Jerry Martin: An unusual competition
Humans have created many forms of competition that match humans against humans, either one against one or teams opposing each other. Most are athletic, such as football, tennis, golf and marathons. Others are more cerebral, such as chess, poker or cribbage.
But all have humans as opponents, usually resulting in as many losers as winners. And a player’s success or failure is partially determined by the opponent, who is playing defense. In most games, every move I make is good or bad, depending on my opponent’s reaction.
Many games have an element of luck. If there are dice or cards or a football (funny bounces out of anyone’s control), there are things that effect the outcome that can’t be managed by humans. Luck partially determines one’s success, in these cases.
Sudoku is a competition that lacks all these characteristics. It is a competition between a human and a puzzle. Team Sudoku is a competition between three or four humans and a puzzle. The puzzle plays no defense and has already made all his moves. My success or failure depends solely on my own actions. This is true for my team, as well. We all sink or swim together, meeting the same fate. If we make one mistake, we have constructed a plane that won’t fly, a boat that won’t float, and it’s never the puzzle’s fault. And luck plays no role.
Also, Sudoku can be done by a very wide range of humanity. Gaining popularity, solo Sudoku is done in many places in the world. Soon, I expect it will be done by teams, which started here in Nevada County. All ages, 6 to 96, enjoy the challenge. Both genders like it equally and demonstrate equal ability. It works with any language. Four players on one team who speak four different languages can be successful solving puzzles. There’s no need for athleticism, which makes it fun for more people. And injuries are nonexistent. It’s very cheap, requiring no more than a pencil and flat place to put the puzzle. No high tech digital instruments, no batteries, and it folds up in your pocket, traveling well, so not restricted to time limits. It’s also very convenient, being done alone or with others.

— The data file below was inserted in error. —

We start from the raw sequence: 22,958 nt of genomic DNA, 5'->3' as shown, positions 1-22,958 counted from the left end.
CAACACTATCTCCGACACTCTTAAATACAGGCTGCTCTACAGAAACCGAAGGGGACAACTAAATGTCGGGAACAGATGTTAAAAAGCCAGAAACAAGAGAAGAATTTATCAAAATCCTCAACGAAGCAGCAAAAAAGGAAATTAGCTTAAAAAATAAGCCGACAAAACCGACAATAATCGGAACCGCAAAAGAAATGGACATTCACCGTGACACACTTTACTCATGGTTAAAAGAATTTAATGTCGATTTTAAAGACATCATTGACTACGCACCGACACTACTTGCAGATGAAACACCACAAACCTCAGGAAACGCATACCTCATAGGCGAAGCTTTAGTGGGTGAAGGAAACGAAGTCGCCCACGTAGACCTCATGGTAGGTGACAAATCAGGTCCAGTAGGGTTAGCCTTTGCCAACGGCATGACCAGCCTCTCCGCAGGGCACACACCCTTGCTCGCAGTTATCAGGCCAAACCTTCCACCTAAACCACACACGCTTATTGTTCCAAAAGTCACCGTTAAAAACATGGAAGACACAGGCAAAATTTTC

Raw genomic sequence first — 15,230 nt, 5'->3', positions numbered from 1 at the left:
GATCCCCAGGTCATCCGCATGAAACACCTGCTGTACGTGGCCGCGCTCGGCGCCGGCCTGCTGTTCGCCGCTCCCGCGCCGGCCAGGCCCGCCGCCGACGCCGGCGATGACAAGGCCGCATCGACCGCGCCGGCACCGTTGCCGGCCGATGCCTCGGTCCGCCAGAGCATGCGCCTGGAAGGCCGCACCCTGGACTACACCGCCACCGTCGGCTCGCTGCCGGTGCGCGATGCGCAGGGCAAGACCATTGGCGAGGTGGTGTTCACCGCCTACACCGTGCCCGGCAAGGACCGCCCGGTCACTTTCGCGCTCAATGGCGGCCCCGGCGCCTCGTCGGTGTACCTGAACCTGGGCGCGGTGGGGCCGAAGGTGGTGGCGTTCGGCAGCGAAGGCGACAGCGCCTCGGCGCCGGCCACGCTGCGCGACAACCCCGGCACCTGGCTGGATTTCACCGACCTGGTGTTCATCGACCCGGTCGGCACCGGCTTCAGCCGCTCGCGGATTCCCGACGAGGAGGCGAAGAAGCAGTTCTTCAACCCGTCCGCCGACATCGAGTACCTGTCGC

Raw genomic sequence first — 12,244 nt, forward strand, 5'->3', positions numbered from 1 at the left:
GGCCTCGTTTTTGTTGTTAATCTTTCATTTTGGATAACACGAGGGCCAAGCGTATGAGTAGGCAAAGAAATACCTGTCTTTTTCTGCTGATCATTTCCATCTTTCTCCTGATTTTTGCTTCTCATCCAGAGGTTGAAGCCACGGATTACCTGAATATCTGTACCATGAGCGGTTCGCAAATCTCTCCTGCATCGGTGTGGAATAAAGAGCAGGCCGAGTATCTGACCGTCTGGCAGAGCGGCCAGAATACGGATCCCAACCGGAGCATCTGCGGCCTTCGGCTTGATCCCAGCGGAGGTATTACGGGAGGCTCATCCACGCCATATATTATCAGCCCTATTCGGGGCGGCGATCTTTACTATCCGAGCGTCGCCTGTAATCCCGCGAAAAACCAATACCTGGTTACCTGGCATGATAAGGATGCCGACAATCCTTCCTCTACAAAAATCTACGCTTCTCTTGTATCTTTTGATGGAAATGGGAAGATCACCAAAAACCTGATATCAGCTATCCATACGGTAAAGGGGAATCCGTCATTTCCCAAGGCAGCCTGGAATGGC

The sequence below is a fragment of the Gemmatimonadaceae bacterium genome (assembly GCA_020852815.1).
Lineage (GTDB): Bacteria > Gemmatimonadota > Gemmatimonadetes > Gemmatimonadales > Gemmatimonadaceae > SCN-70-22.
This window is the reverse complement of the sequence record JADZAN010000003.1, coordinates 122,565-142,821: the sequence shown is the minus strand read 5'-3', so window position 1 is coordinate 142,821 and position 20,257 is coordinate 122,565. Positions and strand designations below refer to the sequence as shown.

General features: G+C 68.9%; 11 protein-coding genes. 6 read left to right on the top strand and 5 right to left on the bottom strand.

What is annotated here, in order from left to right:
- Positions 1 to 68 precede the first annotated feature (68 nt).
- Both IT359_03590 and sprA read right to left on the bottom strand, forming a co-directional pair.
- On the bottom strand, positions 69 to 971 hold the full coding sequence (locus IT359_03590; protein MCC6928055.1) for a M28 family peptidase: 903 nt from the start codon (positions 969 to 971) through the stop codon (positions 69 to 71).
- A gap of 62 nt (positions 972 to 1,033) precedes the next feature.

Anyone who can count to nine can do Sudoku. Unlike crosswords, which require spelling and a familiarity with trivia, Sudoku requires none of these. It’s a poor man’s education, teaching how to think rather than what to think. Though it doesn’t require much education, it can be devilishly difficult. There’s nothing that is political, religious, cultural, racial or ethnic, so Sudoku bypasses these areas that sometimes separate us.
But none of these unusual characteristics explain my enthusiasm. Sudoku teaches and trains several useful thinking habits, called critical thinking, or logic. Solving each cell, of which there are about 50 per puzzle, repeats an educating process of discerning relevance, recognizing useful patterns, operating under very strict demands for total accuracy (truth) and the necessity of withholding a final decision until there’s enough necessary information. Guessing never works, and subjective feelings are counter-productive. It also develops focus and concentration in children and produces perseverance necessary for success. This is probably why most children under about 6 years are too young to succeed.
Team Sudoku, historically created here in Nevada County and held, for the first time in a tournament here last April, teaches children important social skills. Unlike most team sports, there is no division of labor. All teammates do the same things; find solutions. Experienced teams must employ good communication and cooperation, holding personal feelings back. There is only one correct answer and eight incorrect answer with every cell. So whenever a player has a solution, the teammates should (if they want to win and avoid mistakes) demand, “Prove it.” Proof can be easily done if the proposed solution is correct. If not, it must be rejected until more information is determined. This eliminates long disagreements, all of which can be settled decisively, with universal agreement. The answer is either right or wrong; there’s no gray in between answer. All arguments are over quickly.
Team Sudoku simulates challenging natural disasters, such as fires, floods, famine, earthquakes and pandemics that bring humans together to combat a mutual threat. A team solving a Sudoku puzzle must communicate and collaborate in order to succeed, in much the same way we did recently when fire destroyed parts of our community. This brought out the better angels of our nature, as it always does. But Sudoku does it without the danger and stress and life changing losses. It’s good practice in togetherness.
I am reminded of a quote from Virgil, the Roman poet: “As the twig is bent the tree’s inclined.” If we can give our children good thinking skills, forming good mental habits, they will develop into rational thinkers. Sudoku and Team Sudoku are practical means to achieving this end. And kids love it after they learn what it is.
Jerry Martin lives in Grass Valley.
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